The Corporation

End of last week, I watched a startling documentary, which resonated well with some suspicions I already had. Staunch capitalists probably wouldn’t be moved by “The Corporation“, although hard-core liberals or even communists might delight in the documentary.

My response is neither political nor economic, but rooted in my sense of right, which in part defines good as putting the wellbeing of others above oneself. People or organizations that prosper by harming others do wrong. Many societies recognize cannibalism as wrong, yet those same peoples often do not recognize as wrong another kind of cannibalism: The consumption (or sacrifice) of one person’s livelihood or well being to support another person, group or organization. 

Documentary “The Corporation” analyzes the business entity as if it were a real person. Based on an 1886 court case—and there is some confusion about the Supreme Court’s intent—corporations were afforded the same status as individuals, which businesses used to gain rights similar to people under the Fourteenth Amendment. For anyone that might not recall, Congress enacted the Fourteenth Amendment to protect the rights of all people—to free slaves, not to free corporations from strict government oversight.

The documentary examines what kind of person is a corporation then. I’ll cut to the chase: One without moral conscience, because the corporation’s primary objective is simply to make money. Or better stated: A corporation’s moral objective is to make money. Anything else is immoral, to the corporation.

Towards the end of the documentary, filmmaker Michael Moore inadvertently summarizes corporate morality by examining a contradiction about his films and the large corporations that distribute his documentaries:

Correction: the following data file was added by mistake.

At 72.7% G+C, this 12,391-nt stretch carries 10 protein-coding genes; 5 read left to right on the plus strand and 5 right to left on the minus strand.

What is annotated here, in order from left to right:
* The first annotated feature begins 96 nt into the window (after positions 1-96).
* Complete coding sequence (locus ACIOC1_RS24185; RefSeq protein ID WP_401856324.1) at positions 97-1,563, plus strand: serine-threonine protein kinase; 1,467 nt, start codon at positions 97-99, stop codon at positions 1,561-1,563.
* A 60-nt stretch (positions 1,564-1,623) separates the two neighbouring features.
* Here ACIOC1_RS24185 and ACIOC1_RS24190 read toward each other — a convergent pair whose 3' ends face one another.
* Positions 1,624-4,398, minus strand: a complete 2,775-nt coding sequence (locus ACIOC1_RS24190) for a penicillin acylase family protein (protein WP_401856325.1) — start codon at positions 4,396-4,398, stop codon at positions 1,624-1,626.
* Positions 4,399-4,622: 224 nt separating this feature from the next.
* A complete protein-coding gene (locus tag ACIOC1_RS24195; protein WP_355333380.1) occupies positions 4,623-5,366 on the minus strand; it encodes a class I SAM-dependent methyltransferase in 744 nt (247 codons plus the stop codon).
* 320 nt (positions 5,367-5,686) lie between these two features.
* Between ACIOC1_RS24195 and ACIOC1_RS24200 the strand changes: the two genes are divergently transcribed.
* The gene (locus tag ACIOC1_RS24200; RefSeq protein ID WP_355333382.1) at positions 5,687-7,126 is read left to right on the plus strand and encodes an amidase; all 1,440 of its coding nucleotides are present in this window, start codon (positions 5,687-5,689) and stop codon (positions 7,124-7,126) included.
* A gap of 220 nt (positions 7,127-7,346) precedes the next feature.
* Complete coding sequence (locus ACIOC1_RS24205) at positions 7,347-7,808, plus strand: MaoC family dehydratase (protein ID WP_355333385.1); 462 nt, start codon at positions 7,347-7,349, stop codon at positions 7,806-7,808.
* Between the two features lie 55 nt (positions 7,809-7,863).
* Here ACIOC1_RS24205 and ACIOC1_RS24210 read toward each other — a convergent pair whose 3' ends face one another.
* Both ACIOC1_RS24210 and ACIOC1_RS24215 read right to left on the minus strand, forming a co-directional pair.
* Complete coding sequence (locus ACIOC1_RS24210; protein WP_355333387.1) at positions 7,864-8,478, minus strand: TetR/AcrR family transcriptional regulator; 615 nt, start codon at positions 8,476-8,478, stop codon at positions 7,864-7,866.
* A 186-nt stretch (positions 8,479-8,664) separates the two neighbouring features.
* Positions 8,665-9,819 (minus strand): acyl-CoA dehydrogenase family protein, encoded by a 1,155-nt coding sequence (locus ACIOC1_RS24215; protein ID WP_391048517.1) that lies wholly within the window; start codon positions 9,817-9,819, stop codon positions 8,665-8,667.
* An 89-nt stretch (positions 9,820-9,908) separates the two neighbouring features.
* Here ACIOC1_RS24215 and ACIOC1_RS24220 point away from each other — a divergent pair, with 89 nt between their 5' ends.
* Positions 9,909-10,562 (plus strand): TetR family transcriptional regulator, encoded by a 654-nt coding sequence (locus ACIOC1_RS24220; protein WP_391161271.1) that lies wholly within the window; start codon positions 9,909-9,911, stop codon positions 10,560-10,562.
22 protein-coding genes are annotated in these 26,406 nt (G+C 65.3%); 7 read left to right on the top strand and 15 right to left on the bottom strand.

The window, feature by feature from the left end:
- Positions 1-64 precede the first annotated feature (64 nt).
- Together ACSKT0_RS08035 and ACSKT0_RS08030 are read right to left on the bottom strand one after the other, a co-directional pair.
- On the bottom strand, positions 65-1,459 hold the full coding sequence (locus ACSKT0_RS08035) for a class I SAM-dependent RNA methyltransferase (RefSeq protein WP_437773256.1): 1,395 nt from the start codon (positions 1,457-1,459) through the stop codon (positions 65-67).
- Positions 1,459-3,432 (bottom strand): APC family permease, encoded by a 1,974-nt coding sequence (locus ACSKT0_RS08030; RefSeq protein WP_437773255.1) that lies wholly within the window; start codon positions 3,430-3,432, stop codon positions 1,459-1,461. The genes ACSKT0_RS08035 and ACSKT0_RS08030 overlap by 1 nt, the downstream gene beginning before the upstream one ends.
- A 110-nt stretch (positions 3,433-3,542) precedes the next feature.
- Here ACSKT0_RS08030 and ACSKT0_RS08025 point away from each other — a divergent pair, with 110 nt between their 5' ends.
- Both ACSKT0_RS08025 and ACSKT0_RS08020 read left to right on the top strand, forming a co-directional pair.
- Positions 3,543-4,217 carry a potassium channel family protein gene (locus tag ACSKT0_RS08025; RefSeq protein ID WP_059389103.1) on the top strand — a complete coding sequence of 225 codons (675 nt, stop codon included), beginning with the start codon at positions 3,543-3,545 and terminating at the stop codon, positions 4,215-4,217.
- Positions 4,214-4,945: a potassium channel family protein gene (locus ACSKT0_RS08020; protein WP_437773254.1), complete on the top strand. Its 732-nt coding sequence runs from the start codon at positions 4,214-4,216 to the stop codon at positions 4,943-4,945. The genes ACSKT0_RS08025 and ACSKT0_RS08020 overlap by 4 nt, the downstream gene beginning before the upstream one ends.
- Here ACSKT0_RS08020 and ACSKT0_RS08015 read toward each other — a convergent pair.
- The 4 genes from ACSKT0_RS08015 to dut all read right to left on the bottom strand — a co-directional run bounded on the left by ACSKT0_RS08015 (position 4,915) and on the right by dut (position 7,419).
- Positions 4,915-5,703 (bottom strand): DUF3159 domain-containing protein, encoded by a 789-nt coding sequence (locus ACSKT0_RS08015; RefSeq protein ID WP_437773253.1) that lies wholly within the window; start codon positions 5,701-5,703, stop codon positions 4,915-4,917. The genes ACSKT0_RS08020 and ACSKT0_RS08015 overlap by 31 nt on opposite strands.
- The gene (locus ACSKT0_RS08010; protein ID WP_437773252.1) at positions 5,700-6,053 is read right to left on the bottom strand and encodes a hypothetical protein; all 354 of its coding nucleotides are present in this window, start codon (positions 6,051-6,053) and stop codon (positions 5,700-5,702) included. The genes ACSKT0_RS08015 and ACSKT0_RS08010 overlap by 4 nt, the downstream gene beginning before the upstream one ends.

Why would they put me out there, when I am opposed to everything that they stand for. I spend my time on their dime opposing what they believe in…Well, it’s because they don’t believe in anything. They put me on there because they know there’s millions of people that want to see my film or watch the TV show, and so they’re going to make money.

I’ve been able to get my stuff out there because I’m driving my truck through this incredible flaw in capitalism, the greed flaw. The thing that says the rich man will sell you the rope to hang himself with, if he thinks he can make a buck off it. Well, I’m the rope, I hope.

Michael is right that the objective is to make money. But he’s wrong to say the corporation, which supposedly is a person under the law, doesn’t believe in anything. The corporation believes in making money, which Michael describes as the “greed flaw”.

I highly recommend “The Corporation”, which I will further refer to in several upcoming posts.

Editor’s Note: On July 28, 2017, this post was recovered, using Wayback Machine, from a snapshot of during 2006, when months of content was lost when changing blogging systems and webhosts. Date and timestamps are authentic.